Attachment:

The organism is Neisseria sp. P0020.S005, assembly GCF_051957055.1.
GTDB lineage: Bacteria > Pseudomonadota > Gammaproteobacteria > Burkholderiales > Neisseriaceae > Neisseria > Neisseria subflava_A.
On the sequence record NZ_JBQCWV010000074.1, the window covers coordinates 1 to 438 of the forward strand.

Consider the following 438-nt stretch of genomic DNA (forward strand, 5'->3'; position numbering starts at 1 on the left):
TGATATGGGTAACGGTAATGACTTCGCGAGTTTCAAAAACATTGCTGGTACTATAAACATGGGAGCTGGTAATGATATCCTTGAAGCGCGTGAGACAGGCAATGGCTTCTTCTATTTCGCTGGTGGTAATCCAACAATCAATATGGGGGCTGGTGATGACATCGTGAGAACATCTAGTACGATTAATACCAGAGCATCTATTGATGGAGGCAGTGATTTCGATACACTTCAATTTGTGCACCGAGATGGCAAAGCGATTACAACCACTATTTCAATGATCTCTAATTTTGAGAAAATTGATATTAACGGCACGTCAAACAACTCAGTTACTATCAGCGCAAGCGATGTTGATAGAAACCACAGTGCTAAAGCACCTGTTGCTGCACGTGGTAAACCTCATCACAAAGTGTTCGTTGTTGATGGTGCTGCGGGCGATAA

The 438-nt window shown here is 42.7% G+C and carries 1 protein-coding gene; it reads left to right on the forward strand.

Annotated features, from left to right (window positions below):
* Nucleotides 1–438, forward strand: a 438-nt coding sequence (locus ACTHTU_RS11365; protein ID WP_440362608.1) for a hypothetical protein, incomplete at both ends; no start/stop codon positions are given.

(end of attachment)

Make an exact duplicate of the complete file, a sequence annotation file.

The organism is Neisseria sp. P0020.S005, assembly GCF_051957055.1.
GTDB lineage: Bacteria > Pseudomonadota > Gammaproteobacteria > Burkholderiales > Neisseriaceae > Neisseria > Neisseria subflava_A.
On the sequence record NZ_JBQCWV010000074.1, the window covers coordinates 1 to 438 of the forward strand.

Consider the following 438-nt stretch of genomic DNA (forward strand, 5'->3'; position numbering starts at 1 on the left):
TGATATGGGTAACGGTAATGACTTCGCGAGTTTCAAAAACATTGCTGGTACTATAAACATGGGAGCTGGTAATGATATCCTTGAAGCGCGTGAGACAGGCAATGGCTTCTTCTATTTCGCTGGTGGTAATCCAACAATCAATATGGGGGCTGGTGATGACATCGTGAGAACATCTAGTACGATTAATACCAGAGCATCTATTGATGGAGGCAGTGATTTCGATACACTTCAATTTGTGCACCGAGATGGCAAAGCGATTACAACCACTATTTCAATGATCTCTAATTTTGAGAAAATTGATATTAACGGCACGTCAAACAACTCAGTTACTATCAGCGCAAGCGATGTTGATAGAAACCACAGTGCTAAAGCACCTGTTGCTGCACGTGGTAAACCTCATCACAAAGTGTTCGTTGTTGATGGTGCTGCGGGCGATAA

The 438-nt window shown here is 42.7% G+C and carries 1 protein-coding gene; it reads left to right on the forward strand.

Annotated features, from left to right (window positions below):
* Nucleotides 1–438, forward strand: a 438-nt coding sequence (locus ACTHTU_RS11365; protein ID WP_440362608.1) for a hypothetical protein, incomplete at both ends; no start/stop codon positions are given.